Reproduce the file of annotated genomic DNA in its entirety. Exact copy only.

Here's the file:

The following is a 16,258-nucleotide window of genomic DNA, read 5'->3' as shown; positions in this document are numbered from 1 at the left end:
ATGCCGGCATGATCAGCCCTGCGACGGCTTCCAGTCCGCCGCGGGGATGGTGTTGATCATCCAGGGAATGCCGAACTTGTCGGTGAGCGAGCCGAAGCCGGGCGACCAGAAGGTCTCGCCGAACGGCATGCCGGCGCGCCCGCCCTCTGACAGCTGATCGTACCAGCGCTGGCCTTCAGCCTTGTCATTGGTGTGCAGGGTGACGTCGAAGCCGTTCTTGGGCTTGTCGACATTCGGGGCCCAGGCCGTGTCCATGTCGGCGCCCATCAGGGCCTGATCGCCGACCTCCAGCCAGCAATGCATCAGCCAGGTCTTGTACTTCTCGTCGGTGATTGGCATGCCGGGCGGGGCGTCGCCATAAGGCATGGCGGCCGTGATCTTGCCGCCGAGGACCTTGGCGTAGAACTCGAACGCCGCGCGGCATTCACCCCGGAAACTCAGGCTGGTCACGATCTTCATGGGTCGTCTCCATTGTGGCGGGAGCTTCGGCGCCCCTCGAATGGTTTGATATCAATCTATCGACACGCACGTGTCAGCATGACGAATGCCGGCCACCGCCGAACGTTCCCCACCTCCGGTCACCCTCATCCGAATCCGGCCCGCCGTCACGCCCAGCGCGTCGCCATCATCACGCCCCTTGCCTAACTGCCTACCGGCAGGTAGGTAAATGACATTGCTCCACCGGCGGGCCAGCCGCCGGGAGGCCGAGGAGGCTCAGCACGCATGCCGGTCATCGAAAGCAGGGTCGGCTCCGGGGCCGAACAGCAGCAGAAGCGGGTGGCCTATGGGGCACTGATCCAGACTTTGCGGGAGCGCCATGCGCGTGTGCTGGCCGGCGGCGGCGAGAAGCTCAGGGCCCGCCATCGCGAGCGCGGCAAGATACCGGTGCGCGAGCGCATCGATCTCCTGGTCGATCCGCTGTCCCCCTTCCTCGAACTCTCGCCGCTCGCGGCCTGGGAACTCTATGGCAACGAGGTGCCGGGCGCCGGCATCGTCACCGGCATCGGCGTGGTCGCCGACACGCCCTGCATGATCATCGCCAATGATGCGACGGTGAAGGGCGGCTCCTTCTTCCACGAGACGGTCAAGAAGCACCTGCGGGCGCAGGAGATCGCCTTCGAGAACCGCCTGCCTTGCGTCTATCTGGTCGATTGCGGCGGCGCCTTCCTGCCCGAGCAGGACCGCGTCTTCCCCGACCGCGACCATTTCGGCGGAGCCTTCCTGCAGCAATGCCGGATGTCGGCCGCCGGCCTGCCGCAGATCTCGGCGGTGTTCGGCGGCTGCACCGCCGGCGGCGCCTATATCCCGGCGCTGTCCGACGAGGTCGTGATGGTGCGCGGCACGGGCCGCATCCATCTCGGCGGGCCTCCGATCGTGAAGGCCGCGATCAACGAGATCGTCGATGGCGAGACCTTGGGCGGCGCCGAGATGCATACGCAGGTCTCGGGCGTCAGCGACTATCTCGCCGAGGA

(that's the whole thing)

The following is a 16,258-nucleotide window of genomic DNA, read 5'->3' as shown; positions in this document are numbered from 1 at the left end:
ATGCCGGCATGATCAGCCCTGCGACGGCTTCCAGTCCGCCGCGGGGATGGTGTTGATCATCCAGGGAATGCCGAACTTGTCGGTGAGCGAGCCGAAGCCGGGCGACCAGAAGGTCTCGCCGAACGGCATGCCGGCGCGCCCGCCCTCTGACAGCTGATCGTACCAGCGCTGGCCTTCAGCCTTGTCATTGGTGTGCAGGGTGACGTCGAAGCCGTTCTTGGGCTTGTCGACATTCGGGGCCCAGGCCGTGTCCATGTCGGCGCCCATCAGGGCCTGATCGCCGACCTCCAGCCAGCAATGCATCAGCCAGGTCTTGTACTTCTCGTCGGTGATTGGCATGCCGGGCGGGGCGTCGCCATAAGGCATGGCGGCCGTGATCTTGCCGCCGAGGACCTTGGCGTAGAACTCGAACGCCGCGCGGCATTCACCCCGGAAACTCAGGCTGGTCACGATCTTCATGGGTCGTCTCCATTGTGGCGGGAGCTTCGGCGCCCCTCGAATGGTTTGATATCAATCTATCGACACGCACGTGTCAGCATGACGAATGCCGGCCACCGCCGAACGTTCCCCACCTCCGGTCACCCTCATCCGAATCCGGCCCGCCGTCACGCCCAGCGCGTCGCCATCATCACGCCCCTTGCCTAACTGCCTACCGGCAGGTAGGTAAATGACATTGCTCCACCGGCGGGCCAGCCGCCGGGAGGCCGAGGAGGCTCAGCACGCATGCCGGTCATCGAAAGCAGGGTCGGCTCCGGGGCCGAACAGCAGCAGAAGCGGGTGGCCTATGGGGCACTGATCCAGACTTTGCGGGAGCGCCATGCGCGTGTGCTGGCCGGCGGCGGCGAGAAGCTCAGGGCCCGCCATCGCGAGCGCGGCAAGATACCGGTGCGCGAGCGCATCGATCTCCTGGTCGATCCGCTGTCCCCCTTCCTCGAACTCTCGCCGCTCGCGGCCTGGGAACTCTATGGCAACGAGGTGCCGGGCGCCGGCATCGTCACCGGCATCGGCGTGGTCGCCGACACGCCCTGCATGATCATCGCCAATGATGCGACGGTGAAGGGCGGCTCCTTCTTCCACGAGACGGTCAAGAAGCACCTGCGGGCGCAGGAGATCGCCTTCGAGAACCGCCTGCCTTGCGTCTATCTGGTCGATTGCGGCGGCGCCTTCCTGCCCGAGCAGGACCGCGTCTTCCCCGACCGCGACCATTTCGGCGGAGCCTTCCTGCAGCAATGCCGGATGTCGGCCGCCGGCCTGCCGCAGATCTCGGCGGTGTTCGGCGGCTGCACCGCCGGCGGCGCCTATATCCCGGCGCTGTCCGACGAGGTCGTGATGGTGCGCGGCACGGGCCGCATCCATCTCGGCGGGCCTCCGATCGTGAAGGCCGCGATCAACGAGATCGTCGATGGCGAGACCTTGGGCGGCGCCGAGATGCATACGCAGGTCTCGGGCGTCAGCGACTATCTCGCCGAGGA